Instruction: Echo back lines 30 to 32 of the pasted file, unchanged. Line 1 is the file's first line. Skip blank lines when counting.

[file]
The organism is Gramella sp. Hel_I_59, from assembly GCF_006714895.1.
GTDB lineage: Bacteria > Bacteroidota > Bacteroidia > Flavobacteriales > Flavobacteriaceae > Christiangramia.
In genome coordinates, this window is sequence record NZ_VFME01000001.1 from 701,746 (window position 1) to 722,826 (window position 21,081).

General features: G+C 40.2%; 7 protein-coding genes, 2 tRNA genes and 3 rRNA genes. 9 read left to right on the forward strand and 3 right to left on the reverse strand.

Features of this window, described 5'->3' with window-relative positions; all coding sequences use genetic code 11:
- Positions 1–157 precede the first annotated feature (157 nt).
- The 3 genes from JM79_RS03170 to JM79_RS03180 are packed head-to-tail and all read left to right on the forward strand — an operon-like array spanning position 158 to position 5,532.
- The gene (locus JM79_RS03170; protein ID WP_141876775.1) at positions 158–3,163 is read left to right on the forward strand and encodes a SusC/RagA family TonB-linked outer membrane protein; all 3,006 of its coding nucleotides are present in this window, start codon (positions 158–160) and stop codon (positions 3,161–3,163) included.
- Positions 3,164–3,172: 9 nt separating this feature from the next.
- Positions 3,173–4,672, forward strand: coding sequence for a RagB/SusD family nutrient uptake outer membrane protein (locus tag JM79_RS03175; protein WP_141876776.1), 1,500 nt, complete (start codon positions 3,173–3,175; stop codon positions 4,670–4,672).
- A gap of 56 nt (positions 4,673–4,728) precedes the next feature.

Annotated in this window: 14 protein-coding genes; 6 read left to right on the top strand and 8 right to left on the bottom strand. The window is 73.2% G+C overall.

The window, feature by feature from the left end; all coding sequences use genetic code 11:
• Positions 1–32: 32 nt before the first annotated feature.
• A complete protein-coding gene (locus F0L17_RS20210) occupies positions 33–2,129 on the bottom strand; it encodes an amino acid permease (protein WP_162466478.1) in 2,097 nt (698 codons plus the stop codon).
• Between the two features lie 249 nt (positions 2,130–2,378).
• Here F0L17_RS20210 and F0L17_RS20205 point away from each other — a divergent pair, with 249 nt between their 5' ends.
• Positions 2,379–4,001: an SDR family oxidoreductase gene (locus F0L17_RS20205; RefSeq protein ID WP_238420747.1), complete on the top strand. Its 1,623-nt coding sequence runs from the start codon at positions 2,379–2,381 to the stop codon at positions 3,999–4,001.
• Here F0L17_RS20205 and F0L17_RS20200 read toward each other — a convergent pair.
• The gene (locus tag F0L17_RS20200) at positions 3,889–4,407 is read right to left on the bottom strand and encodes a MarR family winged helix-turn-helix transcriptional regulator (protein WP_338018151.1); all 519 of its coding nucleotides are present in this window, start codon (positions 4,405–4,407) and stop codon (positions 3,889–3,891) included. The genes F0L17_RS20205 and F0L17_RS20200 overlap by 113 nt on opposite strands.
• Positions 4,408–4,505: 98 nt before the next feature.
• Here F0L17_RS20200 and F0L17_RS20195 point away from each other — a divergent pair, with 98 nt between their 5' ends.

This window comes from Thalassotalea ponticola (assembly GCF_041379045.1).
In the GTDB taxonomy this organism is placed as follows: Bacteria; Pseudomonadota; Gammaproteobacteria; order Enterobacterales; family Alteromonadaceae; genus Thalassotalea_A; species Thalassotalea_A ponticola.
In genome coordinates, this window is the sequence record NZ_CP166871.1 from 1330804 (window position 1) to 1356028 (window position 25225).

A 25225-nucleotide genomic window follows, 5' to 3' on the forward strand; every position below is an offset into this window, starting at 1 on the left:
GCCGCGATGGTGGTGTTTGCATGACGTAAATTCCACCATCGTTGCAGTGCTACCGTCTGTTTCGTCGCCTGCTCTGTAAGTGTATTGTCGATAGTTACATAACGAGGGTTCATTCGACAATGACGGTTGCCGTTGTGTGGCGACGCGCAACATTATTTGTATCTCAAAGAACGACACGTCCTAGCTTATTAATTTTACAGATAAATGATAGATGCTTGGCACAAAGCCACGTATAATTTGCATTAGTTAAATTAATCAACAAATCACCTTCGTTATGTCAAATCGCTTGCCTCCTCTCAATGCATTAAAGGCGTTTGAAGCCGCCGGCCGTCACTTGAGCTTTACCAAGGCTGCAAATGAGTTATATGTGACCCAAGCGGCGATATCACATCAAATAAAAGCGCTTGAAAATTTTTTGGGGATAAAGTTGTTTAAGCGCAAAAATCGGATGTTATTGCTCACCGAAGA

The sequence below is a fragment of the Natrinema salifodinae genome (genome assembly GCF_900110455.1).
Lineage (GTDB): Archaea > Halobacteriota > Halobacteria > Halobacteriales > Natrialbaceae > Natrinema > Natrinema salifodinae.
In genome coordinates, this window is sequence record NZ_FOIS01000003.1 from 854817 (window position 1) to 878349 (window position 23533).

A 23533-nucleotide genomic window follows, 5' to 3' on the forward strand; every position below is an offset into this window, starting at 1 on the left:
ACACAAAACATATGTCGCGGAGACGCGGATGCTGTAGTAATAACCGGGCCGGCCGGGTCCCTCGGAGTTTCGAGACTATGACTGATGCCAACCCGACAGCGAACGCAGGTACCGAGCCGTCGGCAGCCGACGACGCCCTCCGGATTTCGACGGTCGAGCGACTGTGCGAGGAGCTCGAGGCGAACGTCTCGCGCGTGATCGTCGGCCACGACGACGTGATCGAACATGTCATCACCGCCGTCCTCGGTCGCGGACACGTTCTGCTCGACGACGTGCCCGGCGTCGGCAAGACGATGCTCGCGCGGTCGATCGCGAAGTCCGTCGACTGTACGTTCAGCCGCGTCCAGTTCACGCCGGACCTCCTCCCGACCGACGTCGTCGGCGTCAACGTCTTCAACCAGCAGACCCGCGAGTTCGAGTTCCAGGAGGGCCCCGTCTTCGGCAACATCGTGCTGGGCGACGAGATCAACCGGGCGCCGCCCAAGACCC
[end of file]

In genome coordinates, this window is sequence record NZ_FOIS01000003.1 from 854817 (window position 1) to 878349 (window position 23533).

A 23533-nucleotide genomic window follows, 5' to 3' on the forward strand; every position below is an offset into this window, starting at 1 on the left:
ACACAAAACATATGTCGCGGAGACGCGGATGCTGTAGTAATAACCGGGCCGGCCGGGTCCCTCGGAGTTTCGAGACTATGACTGATGCCAACCCGACAGCGAACGCAGGTACCGAGCCGTCGGCAGCCGACGACGCCCTCCGGATTTCGACGGTCGAGCGACTGTGCGAGGAGCTCGAGGCGAACGTCTCGCGCGTGATCGTCGGCCACGACGACGTGATCGAACATGTCATCACCGCCGTCCTCGGTCGCGGACACGTTCTGCTCGACGACGTGCCCGGCGTCGGCAAGACGATGCTCGCGCGGTCGATCGCGAAGTCCGTCGACTGTACGTTCAGCCGCGTCCAGTTCACGCCGGACCTCCTCCCGACCGACGTCGTCGGCGTCAACGTCTTCAACCAGCAGACCCGCGAGTTCGAGTTCCAGGAGGGCCCCGTCTTCGGCAACATCGTGCTGGGCGACGAGATCAACCGGGCGCCGCCCAAGACCC